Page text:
Should Musicians Use their Music in Advertising?
The claim: As survival in the music industry is tough for musicians due to transition to online streaming and high competition, the act of using music in advertising is justified.
The argument regarding the involvement of musicians in using their music in advertising leads to an anti and pro discussion. As some analysts believe that selling music in advertisements is a smart and intelligent choice in the highly competitive music industry. While the counter-arguments disagrees on musicians strategy of using their music in advertising because it generates negative impacts and threatens the stability of music industry. Musicians should use their music in advertising for staying in the industry.
Due to increased dependence of the youth and music lovers on online streaming, using music in advertising create survival opportunities. Many musicians event the popular ones involve themselves in singing for advertisements. Increased online streaming influenced the business of artists as it declined the sales. Parkinson in the article “Is selling music to advertisers still considered selling out?” provides support to the central argument. Parkinson states, “Artists have to find new ways to earn a crust – most of their income now comes from touring, merchandise, and yes, advertising. It may well be that artists are simply doing what they need to survive” (Parkinson para. 8). According to Parkinson the main reason for the artists to sell their music for different advertisements is to earn revenue. The claims in the article strengthen the main argument as it explains that relying solely on albums is unintelligent in the present world. According to Parkinson online streaming and downloading adversely influenced the sales of vides and music thus limiting the scope for revenue generations. The textual evidence leads to the conclusion that selling music in advertisings in not wrong (Parkinson, 2014).
Using music for commercial sense remains a safer choice for the musicians. Sanburn in the article highlights the reasons for music industry’s transition to the advertisings. Singers sell their music for advertisements because it allows them to overcome the losses of declined record selling’s. Sanburn mentions that, “a fancy term for pop music in ads hit an all-time high at $2.5 billion” (Sanburn, pare. 5). Selling music in advertisements allow singers to earn substantially high profits compared to the selling of original albums (Sanburn, 2012).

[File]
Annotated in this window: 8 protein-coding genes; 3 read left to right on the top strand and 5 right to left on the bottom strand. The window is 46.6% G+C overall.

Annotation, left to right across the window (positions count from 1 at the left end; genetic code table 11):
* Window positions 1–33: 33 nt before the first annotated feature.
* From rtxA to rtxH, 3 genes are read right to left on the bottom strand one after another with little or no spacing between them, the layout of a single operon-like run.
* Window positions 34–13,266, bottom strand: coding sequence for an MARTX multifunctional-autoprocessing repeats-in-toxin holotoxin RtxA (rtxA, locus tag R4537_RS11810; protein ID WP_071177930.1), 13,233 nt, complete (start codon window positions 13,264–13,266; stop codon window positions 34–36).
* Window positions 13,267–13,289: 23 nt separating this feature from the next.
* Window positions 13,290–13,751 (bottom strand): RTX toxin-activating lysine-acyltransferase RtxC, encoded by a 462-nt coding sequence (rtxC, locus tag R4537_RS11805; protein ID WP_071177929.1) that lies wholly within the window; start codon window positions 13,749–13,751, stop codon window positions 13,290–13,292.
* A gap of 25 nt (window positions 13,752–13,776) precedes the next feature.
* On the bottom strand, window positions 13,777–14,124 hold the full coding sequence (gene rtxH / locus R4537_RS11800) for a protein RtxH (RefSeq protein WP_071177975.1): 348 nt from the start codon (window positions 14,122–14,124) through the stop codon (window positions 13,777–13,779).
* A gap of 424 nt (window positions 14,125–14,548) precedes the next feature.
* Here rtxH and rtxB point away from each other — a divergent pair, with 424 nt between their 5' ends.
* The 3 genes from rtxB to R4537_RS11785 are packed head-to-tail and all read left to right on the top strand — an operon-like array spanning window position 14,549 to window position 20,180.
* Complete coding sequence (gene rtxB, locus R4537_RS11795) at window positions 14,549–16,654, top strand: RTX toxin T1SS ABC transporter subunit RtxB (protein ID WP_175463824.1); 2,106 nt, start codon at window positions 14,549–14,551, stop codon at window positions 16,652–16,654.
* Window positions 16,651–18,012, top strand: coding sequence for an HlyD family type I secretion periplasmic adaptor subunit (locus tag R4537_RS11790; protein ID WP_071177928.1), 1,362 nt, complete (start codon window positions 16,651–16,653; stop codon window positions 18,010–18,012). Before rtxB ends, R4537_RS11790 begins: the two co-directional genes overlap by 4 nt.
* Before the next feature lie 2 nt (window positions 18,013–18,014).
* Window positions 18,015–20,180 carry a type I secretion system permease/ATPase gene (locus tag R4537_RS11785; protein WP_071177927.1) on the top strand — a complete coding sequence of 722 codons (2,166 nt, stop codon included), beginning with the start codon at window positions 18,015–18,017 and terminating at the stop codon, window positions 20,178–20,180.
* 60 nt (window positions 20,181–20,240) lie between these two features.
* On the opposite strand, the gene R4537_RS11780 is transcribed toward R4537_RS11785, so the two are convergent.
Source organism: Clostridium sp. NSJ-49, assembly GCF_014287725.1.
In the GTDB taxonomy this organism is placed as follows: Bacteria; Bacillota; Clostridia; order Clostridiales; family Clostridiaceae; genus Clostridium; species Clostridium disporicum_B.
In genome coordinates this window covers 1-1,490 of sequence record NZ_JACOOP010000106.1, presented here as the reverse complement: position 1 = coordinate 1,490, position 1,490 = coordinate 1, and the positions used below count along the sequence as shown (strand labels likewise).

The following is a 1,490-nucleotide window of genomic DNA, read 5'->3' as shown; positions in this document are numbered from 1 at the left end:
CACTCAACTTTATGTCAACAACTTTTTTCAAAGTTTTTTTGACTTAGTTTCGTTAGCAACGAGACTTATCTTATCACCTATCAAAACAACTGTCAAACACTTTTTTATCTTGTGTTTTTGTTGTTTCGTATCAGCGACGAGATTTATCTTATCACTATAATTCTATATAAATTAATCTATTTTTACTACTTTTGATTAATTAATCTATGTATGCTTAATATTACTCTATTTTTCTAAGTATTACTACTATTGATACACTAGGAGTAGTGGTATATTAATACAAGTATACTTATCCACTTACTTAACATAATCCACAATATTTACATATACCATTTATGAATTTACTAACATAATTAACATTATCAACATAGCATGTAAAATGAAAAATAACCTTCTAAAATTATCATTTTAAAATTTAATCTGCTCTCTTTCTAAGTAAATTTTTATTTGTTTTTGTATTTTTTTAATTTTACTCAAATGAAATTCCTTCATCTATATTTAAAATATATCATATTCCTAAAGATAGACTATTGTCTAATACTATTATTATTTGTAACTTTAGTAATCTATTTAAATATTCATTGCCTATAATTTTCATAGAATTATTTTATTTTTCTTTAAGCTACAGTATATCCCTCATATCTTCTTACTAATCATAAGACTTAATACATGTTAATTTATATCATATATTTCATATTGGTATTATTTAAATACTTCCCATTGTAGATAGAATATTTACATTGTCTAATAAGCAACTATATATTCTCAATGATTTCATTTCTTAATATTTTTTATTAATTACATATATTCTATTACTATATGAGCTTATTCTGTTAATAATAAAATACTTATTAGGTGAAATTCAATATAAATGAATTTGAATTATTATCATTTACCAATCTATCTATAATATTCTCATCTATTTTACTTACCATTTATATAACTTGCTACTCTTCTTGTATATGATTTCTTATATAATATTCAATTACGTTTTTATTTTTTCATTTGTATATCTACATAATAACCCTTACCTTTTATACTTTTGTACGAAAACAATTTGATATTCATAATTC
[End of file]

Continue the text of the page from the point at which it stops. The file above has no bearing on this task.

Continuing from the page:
Musicians lost the value and status due to the selling of music in advertisings. The practice deteriorated the dynamics of the music industry making traditional music non-existent. Sisario and Russell in the article, “Is shift to streaming, the music business has lost billions” provides counter-argument against the central claim. Sisario and Russell mention that “it may be possible for the music industry to wring more money out of YouTube. But it seems doubtful that it will ever earn back what it has lost from the CD” (Sisario and Russell para. 13). According to the authors, the involvement of musicians in singing for ads declines the scope for videos and original music (SISARIO & RUSSELL, 2016).
Selling music in advertisements is an effective choice for surviving in the highly competitive music industry. Relying solely on recordings has become less prevalent due to the transition of present listeners to online platforms. The main argument proves that musicians sell music in advertising for generating revenues. Parkinson and Sanburn through facts and evidence provide support to the main argument. The inclusion of the revenues and figures adds more strength to the main argument thus leading to its acceptance. The counter-argument represents opposing viewpoints but fails to provide sufficient support to the claims thus resulting in its reputation.
Parkinson, H. J. (2014). Is selling music to advertisers still considered selling out? Retrieved 03 04, 2018, from https://www.theguardian.com/music/musicblog/2014/may/22/licensed-to-ill-selling-music-adverts-commerical-ads-selling-out-bands-corporate
Sanburn, J. (2012). Advertising Killed the Radio Star: How Pop Music and TV Ads Became Inseparable. Retrieved 03 06, 2018, from http://business.time.com/2012/02/03/advertising-killed-the-radio-star-how-pop-music-and-tv-ads-became-inseparable/
SISARIO, B., & RUSSELL, K. (2016). In Shift to Streaming, Music Business Has Lost Billions. Retrieved 03 06, 2018, from https://www.nytimes.com/2016/03/25/business/media/music-sales-remain-steady-but-lucrative-cd-sales-decline.html